“In the age of the Internet, everyone has the opportunity to know what’s new, but only the best leaders have the foresight to sense what’s important, make sense out of their options, and understand how to get there ahead of the rush.” Bob Johansen
Decision-makers face the dilemma that their decisions are oriented toward the future while their knowledge is based on the past. In today’s VUCA world, where complex or even chaotic decision-making environments are the rule rather than the exception and where change is taking place more rapidly than ever before, the value of past information is decreasing sharply when it comes to planning the future.
The future is not predictable. One can, however, attempt to recognize signs of change early on and to interpret and classify them. This allows us to identify and investigate important drivers for development and the possible future scenarios to which they might lead. An explicitly formulated, falsifiable vision of the future allows decision-makers to reveal the assumptions behind their decisions and to question them. In so doing, they can prepare to use opportunities and to minimize threats – especially in the long-term perspective.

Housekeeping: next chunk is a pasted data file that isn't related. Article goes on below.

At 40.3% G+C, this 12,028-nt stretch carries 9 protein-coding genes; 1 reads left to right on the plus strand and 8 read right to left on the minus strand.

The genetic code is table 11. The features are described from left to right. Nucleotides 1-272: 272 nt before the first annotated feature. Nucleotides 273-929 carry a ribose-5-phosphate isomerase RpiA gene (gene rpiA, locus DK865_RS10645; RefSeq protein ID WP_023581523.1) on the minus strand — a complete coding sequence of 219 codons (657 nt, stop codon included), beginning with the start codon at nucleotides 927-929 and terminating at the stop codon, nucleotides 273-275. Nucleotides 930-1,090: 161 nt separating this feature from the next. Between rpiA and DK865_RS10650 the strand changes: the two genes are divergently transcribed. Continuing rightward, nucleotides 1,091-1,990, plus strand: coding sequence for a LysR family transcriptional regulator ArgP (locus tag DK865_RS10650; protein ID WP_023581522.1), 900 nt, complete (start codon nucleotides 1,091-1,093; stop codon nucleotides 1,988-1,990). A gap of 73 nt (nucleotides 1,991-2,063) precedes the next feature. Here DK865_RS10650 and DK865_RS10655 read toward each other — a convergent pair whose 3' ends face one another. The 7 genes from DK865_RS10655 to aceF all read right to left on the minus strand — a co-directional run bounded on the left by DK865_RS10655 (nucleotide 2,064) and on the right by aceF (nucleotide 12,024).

At NIM, we analyze the new technologies and trends that influence decision-making in the markets and examine their impacts. Among other things, we research: